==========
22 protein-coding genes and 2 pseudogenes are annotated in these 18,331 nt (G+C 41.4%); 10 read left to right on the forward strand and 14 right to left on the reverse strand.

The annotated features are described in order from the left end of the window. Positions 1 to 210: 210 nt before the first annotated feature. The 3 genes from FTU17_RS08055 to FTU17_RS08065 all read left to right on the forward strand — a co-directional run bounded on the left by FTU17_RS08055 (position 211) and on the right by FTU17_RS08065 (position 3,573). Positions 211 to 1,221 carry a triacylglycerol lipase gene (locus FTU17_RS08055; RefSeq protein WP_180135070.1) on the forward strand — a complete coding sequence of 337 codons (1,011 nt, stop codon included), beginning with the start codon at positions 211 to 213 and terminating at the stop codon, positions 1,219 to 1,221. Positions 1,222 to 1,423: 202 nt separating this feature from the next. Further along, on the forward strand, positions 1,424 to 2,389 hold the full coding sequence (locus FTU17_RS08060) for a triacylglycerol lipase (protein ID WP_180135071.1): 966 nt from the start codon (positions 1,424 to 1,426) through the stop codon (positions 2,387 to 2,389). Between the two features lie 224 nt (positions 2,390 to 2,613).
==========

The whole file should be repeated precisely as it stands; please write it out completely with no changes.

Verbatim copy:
22 protein-coding genes and 2 pseudogenes are annotated in these 18,331 nt (G+C 41.4%); 10 read left to right on the forward strand and 14 right to left on the reverse strand.

The annotated features are described in order from the left end of the window. Positions 1 to 210: 210 nt before the first annotated feature. The 3 genes from FTU17_RS08055 to FTU17_RS08065 all read left to right on the forward strand — a co-directional run bounded on the left by FTU17_RS08055 (position 211) and on the right by FTU17_RS08065 (position 3,573). Positions 211 to 1,221 carry a triacylglycerol lipase gene (locus FTU17_RS08055; RefSeq protein WP_180135070.1) on the forward strand — a complete coding sequence of 337 codons (1,011 nt, stop codon included), beginning with the start codon at positions 211 to 213 and terminating at the stop codon, positions 1,219 to 1,221. Positions 1,222 to 1,423: 202 nt separating this feature from the next. Further along, on the forward strand, positions 1,424 to 2,389 hold the full coding sequence (locus FTU17_RS08060) for a triacylglycerol lipase (protein ID WP_180135071.1): 966 nt from the start codon (positions 1,424 to 1,426) through the stop codon (positions 2,387 to 2,389). Between the two features lie 224 nt (positions 2,390 to 2,613).